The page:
Can a face mask act like a vaccine?

Infection and Spread Masks Staying Safe Uncertainty and Misinformation

A: Although we ❤️ the part where it promotes mask-wearing, this intriguing idea has not been proven.

For now, keep wearing your mask (because it DOES reduce your likelihood of infecting others) and wait for the science to catch up with this hypothesis. It is not safe to put on a mask and purposely expose yourself to someone with COVID-19.

A recent commentary in the New England Journal of Medicine hypothesized that wearing a face mask may result in a lower “dose” of active virus, which decreases disease severity and maybe even provides immunity to COVID-19. This is a hypothesis–an idea yet to be tested.

The level of viral exposure does seem to have an effect on disease severity, but there is no known safe low dose of SARS-CoV-2–a dose that would be just enough to provoke an immune response but not enough to infect you.

Very likely, there is no one safe dose for everyone, because some people are more vulnerable than others.

Moreover, even if the safe dose was known, there’s no way to figure out the precise dose you might be getting with so many unknowns in the environment.

Finally, immune response from asymptomatic infections may not provide lasting immunity. So more questions than answers at this point.

The amount of virus needed to cause disease is called the minimum infectious dose. There is a link between viral exposure level and severity of disease for COVID-19. Higher levels of viral exposure are more likely to result in illness, and higher doses are related to more severe illness.

Due to examples of transmission from casual contact as well as pre-symptomatic transmission, researchers believe that the minimum infectious dose of SARS-CoV-2 is relatively low–likely in the range of hundreds of viral particles. The virus that caused the SARS outbreak in 2003 also had a low infectious dose.

A healthy person may have a mild illness from a low infectious dose. However, people with pre-existing conditions may have a serious illness even from a similarly low exposure. Individual risk factors such as age, immunocompromised status, hypertension, cardiovascular disease, and diabetes also play a role in disease severity for the same dose. That’s because people who have these risk factors may have an impaired immune system, resulting in more difficulty clearing the virus from their body. In addition, people with these risk factors may have increased viral entry receptor expression (ACE2 levels) or a predisposition to blood clots. Because each person’s body reacts differently to viral exposure, there is no low dose of virus considered “safe”.

The second part of the question is whether mild or asymptomatic illness can lead to protective immunity at all. There is also a link between disease severity and the immune response to SARS-CoV-2. Those with mild illness tend to have lower levels of antibody responses compared with patients who had a more severe disease course. Researchers have found that SARS-CoV-2-infected patients who were asymptomatic had lower levels of protective antibodies afterward, and they circulated for a shorter amount of time compared to patients who had symptoms. At this time, the minimum antibody levels that are sufficient to prevent infection with SARS-CoV-2 is unclear.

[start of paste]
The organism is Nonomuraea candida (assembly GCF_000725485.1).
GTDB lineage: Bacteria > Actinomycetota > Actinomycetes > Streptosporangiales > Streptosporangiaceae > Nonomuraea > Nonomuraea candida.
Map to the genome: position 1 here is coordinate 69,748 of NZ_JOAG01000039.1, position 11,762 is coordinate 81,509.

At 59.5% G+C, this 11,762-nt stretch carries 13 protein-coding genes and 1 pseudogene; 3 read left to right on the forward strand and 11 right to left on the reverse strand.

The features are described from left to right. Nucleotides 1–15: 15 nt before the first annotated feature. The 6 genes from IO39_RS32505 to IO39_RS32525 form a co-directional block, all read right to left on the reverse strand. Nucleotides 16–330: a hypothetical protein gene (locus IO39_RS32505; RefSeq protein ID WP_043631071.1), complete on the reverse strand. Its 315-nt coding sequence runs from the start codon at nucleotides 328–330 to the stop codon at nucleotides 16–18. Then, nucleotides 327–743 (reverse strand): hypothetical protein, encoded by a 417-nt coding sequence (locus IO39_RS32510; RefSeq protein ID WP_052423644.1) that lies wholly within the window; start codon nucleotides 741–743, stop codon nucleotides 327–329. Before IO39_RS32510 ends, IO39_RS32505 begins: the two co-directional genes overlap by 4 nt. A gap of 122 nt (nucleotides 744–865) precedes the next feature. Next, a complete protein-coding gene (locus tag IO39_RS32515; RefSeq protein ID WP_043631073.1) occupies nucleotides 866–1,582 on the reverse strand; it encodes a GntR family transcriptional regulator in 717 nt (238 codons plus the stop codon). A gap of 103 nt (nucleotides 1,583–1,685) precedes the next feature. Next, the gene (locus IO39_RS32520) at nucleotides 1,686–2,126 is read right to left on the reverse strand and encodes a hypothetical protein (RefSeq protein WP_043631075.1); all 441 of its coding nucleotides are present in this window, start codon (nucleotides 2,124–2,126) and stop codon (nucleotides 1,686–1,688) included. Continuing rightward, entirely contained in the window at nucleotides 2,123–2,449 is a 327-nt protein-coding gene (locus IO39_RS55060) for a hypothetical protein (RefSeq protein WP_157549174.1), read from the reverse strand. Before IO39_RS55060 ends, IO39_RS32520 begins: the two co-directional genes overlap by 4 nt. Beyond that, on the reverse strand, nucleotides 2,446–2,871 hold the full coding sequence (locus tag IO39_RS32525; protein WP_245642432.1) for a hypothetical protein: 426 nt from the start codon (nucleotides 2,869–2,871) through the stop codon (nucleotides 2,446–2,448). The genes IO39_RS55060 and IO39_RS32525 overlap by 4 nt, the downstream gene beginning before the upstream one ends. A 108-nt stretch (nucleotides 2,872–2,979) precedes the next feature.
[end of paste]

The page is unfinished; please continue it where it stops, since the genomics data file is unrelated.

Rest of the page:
Vaccines have additional tricks that can boost immunity and make them even more effective than exposure to the live wild virus in terms of long-term protection from illness. Strategies like including immune-enhancing agents and boosters (multiple shots in series) can increase the immune response to provide long-term protection.

We will see from clinical trials whether vaccines can provide strong lasting immunity to the virus. Immune responses from populations wearing facemasks will also be monitored over time and provide further insight into immunity.

In short, there is no known “safe” exposure level and there is no guarantee that low viral exposure will lead to long-term protective immunity.

But, face masks are fantastic! They DO reduce the spread of the disease, protect you, and protect those around you –even if they do not result in long-term immunity for all wearers. Having a less severe infection or avoiding infection altogether is ideal from a personal level (no one wants to be critically ill) and from a public health point of view.

Commentary in New England Journal of Medicine

For more on immune responses in asymptomatic individuals

Link to original FB post